For debtors who find themselves grappling to pay for outstanding loans, filing for bankruptcy (Chapter 7) is a good recourse. But before you submit your bankruptcy application and have debts discharged, you need to meet certain qualifications prescribed under the bankruptcy law. Who is qualified to file for bankruptcy? This post talks about the means test, which differentiates eligible from ineligible filers of Chapter 7 bankruptcy.

If you have already passed this test, you can schedule an appointment with a bankruptcy lawyer to discuss which documents are needed for your bankruptcy petition.

In a nutshell, the bankruptcy means test examines how a borrower’s income fares with his or her expenses (which includes debts) prior to filing bankruptcy. It was named as such because it analyzes whether you have the “means” to continue providing monthly payments toward some or all of your unsecured debt and secured debts. You become eligible for a Chapter 7 bankruptcy application once the test reveals that you are indeed incapable of paying what you owe given your current source of income.

This bankruptcy test has been established by Congress to prevent individuals or corporate borrowers from abusing the system just to escape their financial obligations. It ensures that forgiveness of debt is only granted to those who truly have no way to repay.

What to Expect When Taking the Means Test

Chapter 7 means testAny debtor who plans to take the means calculation must fill up certain bankruptcy forms including a statement of their income and supporting documentation. They should also consider the factors below.

  • Monthly income. Income will be compared in relation to the state’s median income. Under the bankruptcy code, you are only deemed eligible for Chapter 7 if your monthly income is below the median income set for your household size. Since median incomes vary between states, it is best to check the official statistics in your area of residence.
  • Disposable Income. What happens if you fail the means test based on income? In this case, you may still show eligibility for bankruptcy if you can prove that your disposable income is still less than the state median income. The amount of income disposable for a household is calculated by subtracting your living expenses from your income. You may wish to get legal advice from a bankruptcy attorney to assist you in such calculations.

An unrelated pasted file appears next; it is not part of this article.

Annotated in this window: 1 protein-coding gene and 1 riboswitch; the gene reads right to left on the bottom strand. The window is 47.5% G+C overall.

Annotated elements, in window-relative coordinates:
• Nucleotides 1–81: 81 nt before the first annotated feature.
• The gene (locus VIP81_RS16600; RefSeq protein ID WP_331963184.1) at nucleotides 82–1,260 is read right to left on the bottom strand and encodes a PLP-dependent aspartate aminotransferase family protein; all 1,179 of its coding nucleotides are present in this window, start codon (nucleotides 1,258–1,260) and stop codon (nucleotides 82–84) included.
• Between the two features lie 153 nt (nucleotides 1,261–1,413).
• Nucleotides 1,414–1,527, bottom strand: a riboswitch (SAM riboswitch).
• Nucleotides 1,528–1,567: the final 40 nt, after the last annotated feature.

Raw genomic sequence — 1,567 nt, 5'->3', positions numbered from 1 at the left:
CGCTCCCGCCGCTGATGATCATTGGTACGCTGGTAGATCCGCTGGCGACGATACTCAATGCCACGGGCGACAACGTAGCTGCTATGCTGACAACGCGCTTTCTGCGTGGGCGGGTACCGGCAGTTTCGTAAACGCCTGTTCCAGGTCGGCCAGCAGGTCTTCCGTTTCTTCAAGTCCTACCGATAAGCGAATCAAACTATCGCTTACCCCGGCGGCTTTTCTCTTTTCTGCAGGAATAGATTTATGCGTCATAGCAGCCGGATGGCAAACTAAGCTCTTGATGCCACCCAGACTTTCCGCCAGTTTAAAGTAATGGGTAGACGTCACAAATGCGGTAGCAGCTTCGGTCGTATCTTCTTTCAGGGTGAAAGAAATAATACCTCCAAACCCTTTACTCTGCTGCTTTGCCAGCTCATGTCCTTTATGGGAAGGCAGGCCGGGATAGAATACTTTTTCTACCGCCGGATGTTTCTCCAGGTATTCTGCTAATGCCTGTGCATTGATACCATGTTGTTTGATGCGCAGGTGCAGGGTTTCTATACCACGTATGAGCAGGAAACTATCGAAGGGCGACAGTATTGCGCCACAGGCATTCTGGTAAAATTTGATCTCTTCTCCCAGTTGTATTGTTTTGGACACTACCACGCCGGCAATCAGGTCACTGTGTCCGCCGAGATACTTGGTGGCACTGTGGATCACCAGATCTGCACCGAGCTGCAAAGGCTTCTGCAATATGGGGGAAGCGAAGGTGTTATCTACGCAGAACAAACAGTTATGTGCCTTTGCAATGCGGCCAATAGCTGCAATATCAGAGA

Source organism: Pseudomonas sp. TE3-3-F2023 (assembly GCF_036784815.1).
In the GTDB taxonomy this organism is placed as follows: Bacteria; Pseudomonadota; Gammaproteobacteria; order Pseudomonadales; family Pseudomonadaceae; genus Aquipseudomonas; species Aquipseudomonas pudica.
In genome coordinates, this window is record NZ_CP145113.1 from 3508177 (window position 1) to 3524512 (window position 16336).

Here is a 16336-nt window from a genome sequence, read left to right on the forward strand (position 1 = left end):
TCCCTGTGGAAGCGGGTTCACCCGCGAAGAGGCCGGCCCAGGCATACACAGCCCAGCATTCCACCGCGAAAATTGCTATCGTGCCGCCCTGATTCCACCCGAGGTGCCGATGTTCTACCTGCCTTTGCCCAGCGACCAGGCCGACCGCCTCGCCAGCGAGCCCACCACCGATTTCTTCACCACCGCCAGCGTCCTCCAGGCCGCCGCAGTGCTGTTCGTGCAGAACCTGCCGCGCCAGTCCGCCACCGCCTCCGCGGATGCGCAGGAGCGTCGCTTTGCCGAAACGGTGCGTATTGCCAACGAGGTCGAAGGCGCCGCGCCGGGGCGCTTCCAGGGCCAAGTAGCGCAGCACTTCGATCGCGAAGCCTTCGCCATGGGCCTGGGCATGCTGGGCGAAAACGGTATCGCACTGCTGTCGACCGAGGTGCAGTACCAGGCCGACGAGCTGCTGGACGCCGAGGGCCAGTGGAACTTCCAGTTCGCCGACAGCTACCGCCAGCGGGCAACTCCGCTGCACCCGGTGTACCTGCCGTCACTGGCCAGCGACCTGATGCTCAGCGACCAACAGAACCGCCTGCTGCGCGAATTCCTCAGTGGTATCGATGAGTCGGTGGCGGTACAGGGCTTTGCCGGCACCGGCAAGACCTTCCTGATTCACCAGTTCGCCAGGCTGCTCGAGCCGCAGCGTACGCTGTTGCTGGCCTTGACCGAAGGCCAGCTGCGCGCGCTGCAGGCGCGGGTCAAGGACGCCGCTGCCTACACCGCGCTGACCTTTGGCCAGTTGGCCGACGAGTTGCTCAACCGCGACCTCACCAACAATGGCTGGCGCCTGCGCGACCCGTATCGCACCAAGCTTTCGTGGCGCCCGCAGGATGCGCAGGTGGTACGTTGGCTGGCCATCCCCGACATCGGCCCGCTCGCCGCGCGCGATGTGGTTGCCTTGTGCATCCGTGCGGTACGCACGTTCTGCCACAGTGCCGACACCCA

• Living Expenses. A legal representative will help you arrive at an estimated computation based on the following monthly expense sources:
    • necessities (food, clothing, shelter, medicine),
    • out-of-pocket expenses for health maintenance,
    • disability and other insurance,
    • bank and other savings account,
    • child care or elderly care costs, mortgages,
    • car loans and public transportation expense,
    • student loans,
    • and costs for training

Note that during your means evaluation, a separate calculation is made for the costs of elderly care (above 65 years of age).

Who are Exempted from Taking the Means Test?

The following individuals may be exempted from means-testing:

  • Veterans with disabilities – debts should have been incurred during deployment
  • National Guard members – those who were on duty after 9/11

Bankruptcy attorneys from Thomas E. McIntire & Associates, L.C. can enlighten you about other federal exemptions and special circumstances considered during income calculations.

Passing the Means Test

Finding out you are eligible for Chapter 7 is just the first step to debt relief. You will still need to go through the bankruptcy process before the court can discharge any debt you owe.

If you have already gone through the means test but failed for various reasons, you can still consider other types of bankruptcy such as Chapter 13. Bankruptcy filings under this chapter allow borrowers with a reliable source of income to negotiate a repayment plan with their creditors. Depending on the new agreement with their lenders, they may end up paying less than the amount borrowed. The final terms of payment, often divided within a period of three to five years, must have approval from the bankruptcy court before it is enforced.

Thomas E. McIntire & Associates, L.C. can help you explore possible debt solutions and help you prepare for the means test should you choose to declare bankruptcy under Chapter 7. Let our bankruptcy lawyers in West Virginia help you get a fresh start. Call our bankruptcy law firm today to schedule a free consultation.